When the president's son is under custody

As we are emerging out of the US polls and the post-election vibes, Africa is once again attracting attention on the global media arena.

Uganda’s President Yoweri Museveni’s government has spent $2.3 million to purchase two armoured limousines for the Head of State.

The custom-built Germany-made Mercedes Benz S500 Pullman Guard, took the authorities more than a year to procure in a delicate top-secret process.

The money is enough to build at least 25 medical centres, like that of St Faustina in Lwowo Village, eastern Uganda.

The village, like many in the country, does not have the basic necessities of clean water or electricity, while its people live in mud huts with little in the form of clothing or bedding.

Before this clinic was built by the Global Children Fund in 2009, the people of Lwowo did not have access to a local medical facility.

This scenario in Uganda is the norm rather than the exception with African leaders and their families who have chosen to live a life not befitting a king in today’s standards at the expense of the extremely poor people whom they use to legitimise their being in power by way of democracy.

However, the exception to this rule happened in the tiny Central African Republic where President Francois Bozize ordered police to detain his son for several days for not paying $15,000 hotel bill.

Captain Kevin Bozize is reported to have spent a few days at the five-star hotel which, among other things, has two saunas, two steam baths as well as massage parlours.

His bill, according to police sources, accumulated from accommodation, meals and other services.

AFP reported that when he was asked to pay, Kevin refused and the matter landed at his father’s desk, who in turn ordered that he be detained.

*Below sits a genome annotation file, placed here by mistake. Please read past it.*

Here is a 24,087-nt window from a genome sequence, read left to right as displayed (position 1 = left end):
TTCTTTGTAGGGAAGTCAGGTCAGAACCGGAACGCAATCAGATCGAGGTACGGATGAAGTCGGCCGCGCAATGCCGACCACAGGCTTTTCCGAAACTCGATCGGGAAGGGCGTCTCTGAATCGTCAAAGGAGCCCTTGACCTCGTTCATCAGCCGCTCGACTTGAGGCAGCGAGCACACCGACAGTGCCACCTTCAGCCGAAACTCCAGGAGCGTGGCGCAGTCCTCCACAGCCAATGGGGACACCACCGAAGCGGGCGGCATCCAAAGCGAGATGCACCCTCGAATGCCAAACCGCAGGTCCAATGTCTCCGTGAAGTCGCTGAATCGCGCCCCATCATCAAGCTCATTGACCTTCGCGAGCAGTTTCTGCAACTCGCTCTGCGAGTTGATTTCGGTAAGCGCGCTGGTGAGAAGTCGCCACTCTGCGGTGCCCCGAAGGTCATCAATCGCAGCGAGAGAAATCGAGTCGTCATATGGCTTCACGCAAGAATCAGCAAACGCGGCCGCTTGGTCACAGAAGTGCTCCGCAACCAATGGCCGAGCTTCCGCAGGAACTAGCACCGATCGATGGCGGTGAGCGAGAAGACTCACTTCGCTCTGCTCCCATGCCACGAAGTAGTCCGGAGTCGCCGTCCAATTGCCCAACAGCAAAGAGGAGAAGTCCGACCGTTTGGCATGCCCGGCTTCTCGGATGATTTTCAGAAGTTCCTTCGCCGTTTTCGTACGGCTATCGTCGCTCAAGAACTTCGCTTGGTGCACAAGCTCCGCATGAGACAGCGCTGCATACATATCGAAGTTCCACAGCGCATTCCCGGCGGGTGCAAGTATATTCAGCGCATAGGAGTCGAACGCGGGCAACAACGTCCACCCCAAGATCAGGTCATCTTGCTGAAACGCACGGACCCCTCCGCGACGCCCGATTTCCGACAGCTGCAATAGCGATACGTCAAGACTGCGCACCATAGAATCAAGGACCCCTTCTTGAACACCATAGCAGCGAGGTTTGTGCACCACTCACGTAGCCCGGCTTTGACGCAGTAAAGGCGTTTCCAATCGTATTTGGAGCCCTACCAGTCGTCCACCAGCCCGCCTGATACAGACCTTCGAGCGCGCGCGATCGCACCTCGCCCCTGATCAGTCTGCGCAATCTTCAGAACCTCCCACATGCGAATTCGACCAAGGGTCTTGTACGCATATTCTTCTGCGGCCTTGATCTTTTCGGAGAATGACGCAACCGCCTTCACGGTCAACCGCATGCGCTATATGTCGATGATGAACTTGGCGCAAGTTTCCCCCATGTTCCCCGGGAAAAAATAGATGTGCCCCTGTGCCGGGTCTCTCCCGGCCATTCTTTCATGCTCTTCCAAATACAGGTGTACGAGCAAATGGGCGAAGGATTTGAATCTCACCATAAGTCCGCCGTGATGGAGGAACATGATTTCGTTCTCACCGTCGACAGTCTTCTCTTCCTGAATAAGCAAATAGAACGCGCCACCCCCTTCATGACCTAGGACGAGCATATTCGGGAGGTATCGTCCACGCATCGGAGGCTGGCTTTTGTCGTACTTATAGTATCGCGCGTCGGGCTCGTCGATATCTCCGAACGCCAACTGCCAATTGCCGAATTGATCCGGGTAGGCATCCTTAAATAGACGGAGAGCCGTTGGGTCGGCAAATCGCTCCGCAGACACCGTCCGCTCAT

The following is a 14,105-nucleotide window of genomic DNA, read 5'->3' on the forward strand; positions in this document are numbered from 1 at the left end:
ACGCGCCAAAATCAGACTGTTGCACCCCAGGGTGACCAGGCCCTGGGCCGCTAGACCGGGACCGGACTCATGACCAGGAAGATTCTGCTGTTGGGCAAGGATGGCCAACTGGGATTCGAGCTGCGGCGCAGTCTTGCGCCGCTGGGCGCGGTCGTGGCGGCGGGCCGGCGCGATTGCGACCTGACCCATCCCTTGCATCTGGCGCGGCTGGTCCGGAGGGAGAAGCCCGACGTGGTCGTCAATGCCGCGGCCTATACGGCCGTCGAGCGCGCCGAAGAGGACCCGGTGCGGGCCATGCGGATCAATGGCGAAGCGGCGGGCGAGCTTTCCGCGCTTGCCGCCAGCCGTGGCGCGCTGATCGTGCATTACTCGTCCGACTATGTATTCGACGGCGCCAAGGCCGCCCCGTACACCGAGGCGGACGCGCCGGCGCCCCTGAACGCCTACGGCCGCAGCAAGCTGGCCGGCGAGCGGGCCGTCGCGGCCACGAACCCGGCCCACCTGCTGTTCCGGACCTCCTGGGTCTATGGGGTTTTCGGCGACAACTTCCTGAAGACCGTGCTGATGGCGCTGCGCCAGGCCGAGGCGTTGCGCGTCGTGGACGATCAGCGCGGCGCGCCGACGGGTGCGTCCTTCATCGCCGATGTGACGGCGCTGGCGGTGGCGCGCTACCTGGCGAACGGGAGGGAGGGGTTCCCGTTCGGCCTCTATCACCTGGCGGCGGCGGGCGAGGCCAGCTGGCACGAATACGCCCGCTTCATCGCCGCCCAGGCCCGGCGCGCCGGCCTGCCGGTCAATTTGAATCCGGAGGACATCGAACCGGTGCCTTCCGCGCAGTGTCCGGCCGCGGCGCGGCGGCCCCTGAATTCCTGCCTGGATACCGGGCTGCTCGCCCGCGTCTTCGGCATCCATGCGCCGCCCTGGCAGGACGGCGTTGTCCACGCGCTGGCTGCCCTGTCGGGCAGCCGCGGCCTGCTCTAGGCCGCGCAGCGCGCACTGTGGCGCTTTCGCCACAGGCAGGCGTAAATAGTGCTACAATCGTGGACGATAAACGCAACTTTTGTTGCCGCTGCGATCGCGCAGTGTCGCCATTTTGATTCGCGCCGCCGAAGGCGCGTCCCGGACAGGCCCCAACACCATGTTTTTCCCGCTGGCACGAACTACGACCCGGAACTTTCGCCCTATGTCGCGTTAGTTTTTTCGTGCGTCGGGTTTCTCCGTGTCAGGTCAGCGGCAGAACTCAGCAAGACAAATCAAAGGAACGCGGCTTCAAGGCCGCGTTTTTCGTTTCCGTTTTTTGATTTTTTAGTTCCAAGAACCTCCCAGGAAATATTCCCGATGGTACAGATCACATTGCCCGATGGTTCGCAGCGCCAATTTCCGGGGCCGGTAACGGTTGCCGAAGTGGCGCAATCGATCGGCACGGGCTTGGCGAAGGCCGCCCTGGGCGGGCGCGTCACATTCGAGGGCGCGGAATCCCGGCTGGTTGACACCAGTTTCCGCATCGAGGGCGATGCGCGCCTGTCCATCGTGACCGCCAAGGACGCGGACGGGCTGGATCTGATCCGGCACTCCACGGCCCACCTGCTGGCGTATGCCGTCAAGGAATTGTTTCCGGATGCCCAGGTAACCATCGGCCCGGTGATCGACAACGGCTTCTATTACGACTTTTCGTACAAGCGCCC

This is one of the pure cases of embezzlement by African leaders and their families regardless of resources being public or private.

Interestingly, however, is how the whole matter has been handled.

Picturing the bureaucracy involved in meeting heads of states, lots of questions arise as to how the bill issue was able to land at the president’s desk and for him to personally take it on by ordering his son detained.

Secondly, how could Kevin be of so much confidence to go to a hotel, spend all that amount of money, and be certain that he could leave without paying a single cent if it was not to his knowledge that his family had most to do with the hotel’s existence?

Much as I commend what President Bozize did, it could have appeared to be a genuine case of a fight against impunity if Kevin could have been subjected to the country’s criminal procedures, just like anybody else who could have consumed services and refused to pay.

As it stands, Kevin’s treatment by his father over a clear matter of trust based theft is a continuation and validation of embezzlement of funds and running of African states as own backyards.

Despite its significant mineral resources; uranium reserves in Bakouma, crude oil, gold, diamonds, lumber, hydropower and its arable land, CAR remains one of the poorest in the world.

Ranked 6th poorest country globally, CAR is reputed to be among the most corrupt. No wonder; President Bozize did not have problems with his son spending $15,000 in  a few days, but not paying the bill.

Email: rnaluyaga@ke.nationmedia.com

Twitter: @RayNaluyaga

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